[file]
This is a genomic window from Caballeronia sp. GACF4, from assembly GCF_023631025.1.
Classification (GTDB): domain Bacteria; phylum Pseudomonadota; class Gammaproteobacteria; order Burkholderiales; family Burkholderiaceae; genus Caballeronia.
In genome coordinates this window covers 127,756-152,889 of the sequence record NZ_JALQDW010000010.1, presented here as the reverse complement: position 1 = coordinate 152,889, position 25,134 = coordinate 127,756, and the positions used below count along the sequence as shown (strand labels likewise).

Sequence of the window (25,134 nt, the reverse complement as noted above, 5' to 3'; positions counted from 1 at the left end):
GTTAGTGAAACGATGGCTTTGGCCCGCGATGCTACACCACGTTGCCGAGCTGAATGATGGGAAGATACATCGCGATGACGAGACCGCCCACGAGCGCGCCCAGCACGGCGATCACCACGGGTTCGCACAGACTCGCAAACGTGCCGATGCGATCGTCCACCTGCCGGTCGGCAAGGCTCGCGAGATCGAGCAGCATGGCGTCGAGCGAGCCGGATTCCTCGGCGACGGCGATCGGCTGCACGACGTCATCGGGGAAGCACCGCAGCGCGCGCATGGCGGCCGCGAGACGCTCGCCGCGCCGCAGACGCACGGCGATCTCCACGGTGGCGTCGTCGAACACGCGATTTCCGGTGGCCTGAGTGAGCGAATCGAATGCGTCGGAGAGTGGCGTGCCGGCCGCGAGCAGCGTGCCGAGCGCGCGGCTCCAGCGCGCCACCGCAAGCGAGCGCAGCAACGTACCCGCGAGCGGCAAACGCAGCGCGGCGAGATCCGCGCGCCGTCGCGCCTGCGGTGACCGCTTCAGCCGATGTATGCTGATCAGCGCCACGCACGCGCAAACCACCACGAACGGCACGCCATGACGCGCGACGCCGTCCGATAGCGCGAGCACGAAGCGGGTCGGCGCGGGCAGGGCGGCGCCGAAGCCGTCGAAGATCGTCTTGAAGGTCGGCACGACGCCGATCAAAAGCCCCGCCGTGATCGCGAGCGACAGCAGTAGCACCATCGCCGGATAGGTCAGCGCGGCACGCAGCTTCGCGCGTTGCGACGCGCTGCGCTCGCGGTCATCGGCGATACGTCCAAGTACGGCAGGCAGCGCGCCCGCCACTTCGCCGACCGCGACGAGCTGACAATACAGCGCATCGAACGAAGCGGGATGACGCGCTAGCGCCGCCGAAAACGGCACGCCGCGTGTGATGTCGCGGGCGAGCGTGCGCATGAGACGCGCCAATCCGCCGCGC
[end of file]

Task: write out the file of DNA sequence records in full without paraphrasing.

This is a genomic window from Caballeronia sp. GACF4, from assembly GCF_023631025.1.
Classification (GTDB): domain Bacteria; phylum Pseudomonadota; class Gammaproteobacteria; order Burkholderiales; family Burkholderiaceae; genus Caballeronia.
In genome coordinates this window covers 127,756-152,889 of the sequence record NZ_JALQDW010000010.1, presented here as the reverse complement: position 1 = coordinate 152,889, position 25,134 = coordinate 127,756, and the positions used below count along the sequence as shown (strand labels likewise).

Sequence of the window (25,134 nt, the reverse complement as noted above, 5' to 3'; positions counted from 1 at the left end):
GTTAGTGAAACGATGGCTTTGGCCCGCGATGCTACACCACGTTGCCGAGCTGAATGATGGGAAGATACATCGCGATGACGAGACCGCCCACGAGCGCGCCCAGCACGGCGATCACCACGGGTTCGCACAGACTCGCAAACGTGCCGATGCGATCGTCCACCTGCCGGTCGGCAAGGCTCGCGAGATCGAGCAGCATGGCGTCGAGCGAGCCGGATTCCTCGGCGACGGCGATCGGCTGCACGACGTCATCGGGGAAGCACCGCAGCGCGCGCATGGCGGCCGCGAGACGCTCGCCGCGCCGCAGACGCACGGCGATCTCCACGGTGGCGTCGTCGAACACGCGATTTCCGGTGGCCTGAGTGAGCGAATCGAATGCGTCGGAGAGTGGCGTGCCGGCCGCGAGCAGCGTGCCGAGCGCGCGGCTCCAGCGCGCCACCGCAAGCGAGCGCAGCAACGTACCCGCGAGCGGCAAACGCAGCGCGGCGAGATCCGCGCGCCGTCGCGCCTGCGGTGACCGCTTCAGCCGATGTATGCTGATCAGCGCCACGCACGCGCAAACCACCACGAACGGCACGCCATGACGCGCGACGCCGTCCGATAGCGCGAGCACGAAGCGGGTCGGCGCGGGCAGGGCGGCGCCGAAGCCGTCGAAGATCGTCTTGAAGGTCGGCACGACGCCGATCAAAAGCCCCGCCGTGATCGCGAGCGACAGCAGTAGCACCATCGCCGGATAGGTCAGCGCGGCACGCAGCTTCGCGCGTTGCGACGCGCTGCGCTCGCGGTCATCGGCGATACGTCCAAGTACGGCAGGCAGCGCGCCCGCCACTTCGCCGACCGCGACGAGCTGACAATACAGCGCATCGAACGAAGCGGGATGACGCGCTAGCGCCGCCGAAAACGGCACGCCGCGTGTGATGTCGCGGGCGAGCGTGCGCATGAGACGCGCCAATCCGCCGCGC